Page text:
December 24, 2009

The jihadi nexus in Pakistan

G Parthasarathy

Defence Minister AK Antony announced recently that the Government is withdrawing two divisions, comprising 30,000 troops, from Jammu & Kashmir. This announcement followed a reduction in infiltration of ISI-backed jihadis across the Line of Control and a determined effort by the State Government led by Mr Omar Abdullah to expand, train and equip the police to deal with terrorist violence, especially in urban areas.

There now appears to have been a change in instructions from across the LoC to the separatist leadership on how the fight for ‘azadi’ has to be carried forward. The predominant emphasis on jihad has been set aside for the present. The aim now is to seek opportunities to mobilise people by hurling baseless allegations of atrocities, excesses and even rape against the armed forces. The incident at Shopian involving the mysterious deaths of two young women appears a classical example of mobilisation through hysteria and disinformation.

The announcement of troop reductions also addresses the growingly aggressive anti-Indian propaganda unleashed by even normally restrained Pakistani political leaders like President Asif Ali Zardari and influential academics like Ahmed Rashid, claiming that the Pakistani Army cannot deploy more troops on its borders with Afghanistan to fight the Taliban, because of an Indian “threat” on its eastern border. Pakistan asserts that unless the United States, the European Union and China join hands to force India to the negotiating table and mediate and guarantee a resolution to the Jammu & Kashmir issue, the Americans cannot expect the Pakistani Army to deploy enough troops to confront the Taliban.

These developments are taking place at a time when the Pakistani military establishment has successfully cornered Mr Zardari and his close associates by manipulating events to lead the Supreme Court to declare the National Reconciliation Ordinance, under which the present political dispensation was elected, as unconstitutional. A shaken Mr Zardari is now finding his close associates like Interior Minister Rehman Malik, Defence Minister Ahmed Mukhtar, his PPP and MQM supporters in Sind, and even his own Principal Secretary Salman Farooqui coming under pressure, with threats of arrest.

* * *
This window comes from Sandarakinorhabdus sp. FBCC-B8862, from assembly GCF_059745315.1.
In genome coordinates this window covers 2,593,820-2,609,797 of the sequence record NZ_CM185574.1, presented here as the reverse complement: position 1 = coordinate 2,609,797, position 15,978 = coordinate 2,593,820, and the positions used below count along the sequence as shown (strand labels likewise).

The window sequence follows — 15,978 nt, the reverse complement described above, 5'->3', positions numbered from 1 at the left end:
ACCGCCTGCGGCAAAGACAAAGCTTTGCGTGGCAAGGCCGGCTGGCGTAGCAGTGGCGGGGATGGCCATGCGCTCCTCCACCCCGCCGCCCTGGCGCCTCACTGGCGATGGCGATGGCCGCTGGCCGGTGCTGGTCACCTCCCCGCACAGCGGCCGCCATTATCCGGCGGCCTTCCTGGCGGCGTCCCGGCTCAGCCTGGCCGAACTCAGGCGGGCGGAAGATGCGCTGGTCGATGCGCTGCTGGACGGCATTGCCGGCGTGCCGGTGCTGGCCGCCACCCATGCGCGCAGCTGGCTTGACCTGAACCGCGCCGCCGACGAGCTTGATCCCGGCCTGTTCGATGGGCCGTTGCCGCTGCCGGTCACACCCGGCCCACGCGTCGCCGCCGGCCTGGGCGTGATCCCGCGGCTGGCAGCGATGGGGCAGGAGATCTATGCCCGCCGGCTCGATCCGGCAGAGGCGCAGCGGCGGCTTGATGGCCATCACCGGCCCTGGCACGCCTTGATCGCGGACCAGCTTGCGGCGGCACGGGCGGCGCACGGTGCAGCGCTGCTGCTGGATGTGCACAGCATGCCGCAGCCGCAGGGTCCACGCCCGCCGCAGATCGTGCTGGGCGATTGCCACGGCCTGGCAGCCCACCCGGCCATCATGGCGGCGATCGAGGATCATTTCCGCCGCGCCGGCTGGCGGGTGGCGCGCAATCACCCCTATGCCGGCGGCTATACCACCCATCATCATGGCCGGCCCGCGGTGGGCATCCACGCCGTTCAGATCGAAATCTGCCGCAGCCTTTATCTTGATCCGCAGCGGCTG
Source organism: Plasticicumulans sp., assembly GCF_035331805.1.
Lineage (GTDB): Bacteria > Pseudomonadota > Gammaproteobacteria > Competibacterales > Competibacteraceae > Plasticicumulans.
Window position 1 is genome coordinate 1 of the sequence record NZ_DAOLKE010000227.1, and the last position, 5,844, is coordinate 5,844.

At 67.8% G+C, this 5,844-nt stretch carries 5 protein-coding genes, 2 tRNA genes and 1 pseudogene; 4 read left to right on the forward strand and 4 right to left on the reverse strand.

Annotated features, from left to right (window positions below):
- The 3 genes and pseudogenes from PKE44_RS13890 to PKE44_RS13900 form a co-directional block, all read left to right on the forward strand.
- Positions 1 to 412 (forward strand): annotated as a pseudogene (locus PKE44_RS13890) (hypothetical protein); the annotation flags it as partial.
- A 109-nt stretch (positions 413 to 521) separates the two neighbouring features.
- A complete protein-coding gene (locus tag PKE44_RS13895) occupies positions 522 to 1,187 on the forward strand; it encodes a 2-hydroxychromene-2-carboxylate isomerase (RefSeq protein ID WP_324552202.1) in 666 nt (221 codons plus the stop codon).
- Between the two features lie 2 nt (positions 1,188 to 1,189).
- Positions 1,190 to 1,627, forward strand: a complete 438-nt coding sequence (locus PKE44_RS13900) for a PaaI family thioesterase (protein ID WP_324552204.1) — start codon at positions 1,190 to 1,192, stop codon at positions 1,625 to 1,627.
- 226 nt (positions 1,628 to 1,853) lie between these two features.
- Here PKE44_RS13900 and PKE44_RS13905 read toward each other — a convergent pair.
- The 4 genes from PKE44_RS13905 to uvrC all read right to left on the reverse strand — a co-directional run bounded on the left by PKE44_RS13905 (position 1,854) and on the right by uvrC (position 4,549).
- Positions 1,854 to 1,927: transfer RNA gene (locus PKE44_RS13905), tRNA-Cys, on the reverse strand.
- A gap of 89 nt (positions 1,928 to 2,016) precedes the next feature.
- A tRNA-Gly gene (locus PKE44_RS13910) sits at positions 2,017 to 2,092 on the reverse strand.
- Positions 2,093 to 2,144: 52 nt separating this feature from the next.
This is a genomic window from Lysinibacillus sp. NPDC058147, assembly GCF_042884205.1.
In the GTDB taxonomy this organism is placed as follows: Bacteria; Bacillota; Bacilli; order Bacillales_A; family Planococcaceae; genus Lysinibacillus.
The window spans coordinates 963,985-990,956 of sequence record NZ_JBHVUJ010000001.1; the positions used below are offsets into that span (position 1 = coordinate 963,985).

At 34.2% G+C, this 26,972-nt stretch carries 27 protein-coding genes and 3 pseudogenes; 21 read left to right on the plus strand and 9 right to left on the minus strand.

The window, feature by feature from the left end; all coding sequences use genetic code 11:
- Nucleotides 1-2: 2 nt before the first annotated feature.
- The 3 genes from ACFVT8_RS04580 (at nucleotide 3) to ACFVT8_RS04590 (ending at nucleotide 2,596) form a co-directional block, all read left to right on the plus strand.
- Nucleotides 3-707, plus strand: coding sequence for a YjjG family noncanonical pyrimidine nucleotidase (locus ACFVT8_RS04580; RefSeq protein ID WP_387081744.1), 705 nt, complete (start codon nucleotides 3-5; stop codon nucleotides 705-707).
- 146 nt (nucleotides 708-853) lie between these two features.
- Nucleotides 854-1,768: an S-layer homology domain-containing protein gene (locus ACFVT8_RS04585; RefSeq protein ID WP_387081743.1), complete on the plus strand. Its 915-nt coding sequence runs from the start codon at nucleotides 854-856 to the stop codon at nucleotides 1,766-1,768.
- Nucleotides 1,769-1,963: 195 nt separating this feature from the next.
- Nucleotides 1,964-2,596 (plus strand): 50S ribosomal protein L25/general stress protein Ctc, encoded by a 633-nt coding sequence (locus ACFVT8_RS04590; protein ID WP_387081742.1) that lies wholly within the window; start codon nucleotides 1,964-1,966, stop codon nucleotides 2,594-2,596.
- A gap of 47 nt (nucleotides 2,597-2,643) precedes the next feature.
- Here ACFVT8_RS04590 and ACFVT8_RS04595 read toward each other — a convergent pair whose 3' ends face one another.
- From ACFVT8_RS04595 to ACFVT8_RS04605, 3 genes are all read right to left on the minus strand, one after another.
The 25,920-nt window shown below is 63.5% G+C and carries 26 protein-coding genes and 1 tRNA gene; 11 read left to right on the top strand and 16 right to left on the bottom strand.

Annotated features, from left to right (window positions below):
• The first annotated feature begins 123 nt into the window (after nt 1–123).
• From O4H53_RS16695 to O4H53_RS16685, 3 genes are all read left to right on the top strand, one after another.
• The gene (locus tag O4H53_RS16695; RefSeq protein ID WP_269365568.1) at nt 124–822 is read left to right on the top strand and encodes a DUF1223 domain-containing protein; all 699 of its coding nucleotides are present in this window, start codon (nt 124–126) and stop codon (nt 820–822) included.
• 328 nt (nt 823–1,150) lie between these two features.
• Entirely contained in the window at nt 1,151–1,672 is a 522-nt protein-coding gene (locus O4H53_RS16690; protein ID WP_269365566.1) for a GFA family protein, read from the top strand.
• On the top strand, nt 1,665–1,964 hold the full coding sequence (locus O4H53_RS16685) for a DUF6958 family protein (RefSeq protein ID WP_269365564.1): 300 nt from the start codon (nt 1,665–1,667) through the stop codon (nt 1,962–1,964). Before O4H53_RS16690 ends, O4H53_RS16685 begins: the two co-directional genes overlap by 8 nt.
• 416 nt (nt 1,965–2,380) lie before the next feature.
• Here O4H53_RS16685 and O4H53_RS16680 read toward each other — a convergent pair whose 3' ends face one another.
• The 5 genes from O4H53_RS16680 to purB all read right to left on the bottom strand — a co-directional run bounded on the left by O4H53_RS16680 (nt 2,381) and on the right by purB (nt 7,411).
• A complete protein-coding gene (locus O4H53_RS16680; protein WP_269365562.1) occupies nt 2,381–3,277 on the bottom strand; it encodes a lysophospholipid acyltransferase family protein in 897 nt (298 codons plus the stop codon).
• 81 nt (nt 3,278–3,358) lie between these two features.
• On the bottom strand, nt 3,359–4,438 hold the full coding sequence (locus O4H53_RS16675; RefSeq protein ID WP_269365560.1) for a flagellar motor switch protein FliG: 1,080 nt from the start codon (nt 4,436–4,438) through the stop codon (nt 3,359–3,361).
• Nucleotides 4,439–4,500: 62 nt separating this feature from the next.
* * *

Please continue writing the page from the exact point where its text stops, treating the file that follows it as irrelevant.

The Army has repeatedly made it clear that it will not yield ground on its control of issues of national security and relations with the US, India and Afghanistan. Sensing that Mr Zardari was attempting to clip its wings by using the American aid legislation to curb its powers, the Army has hit back by mobilising Right-wing opinion to claim that Pakistan’s sovereignty and territorial integrity are being eroded by American meddling.

A rattled Obama Administration has responded with Sen John Kerry and others paying obeisance to Gen Ashfaq Parvez Kayani. US Secretary of State Hillary Clinton did not bother to shake hands with Pakistan’s Defence Minister Ahmed Mukhtar while spending nearly three hours in talks with Gen Kayani and ISI Chief Shuja Pasha. While Mr Obama has proclaimed, “We cannot tolerate a safe haven for terrorists whose location is known and whose intentions are clear,” Gen Kayani has steadfastly refused to act against the Quetta-based political leadership of the Taliban led by Mullah Omar, or the Taliban military leadership of Sirajuddin Haqqani, now operating against American forces in Afghanistan from safe havens in North Waziristan.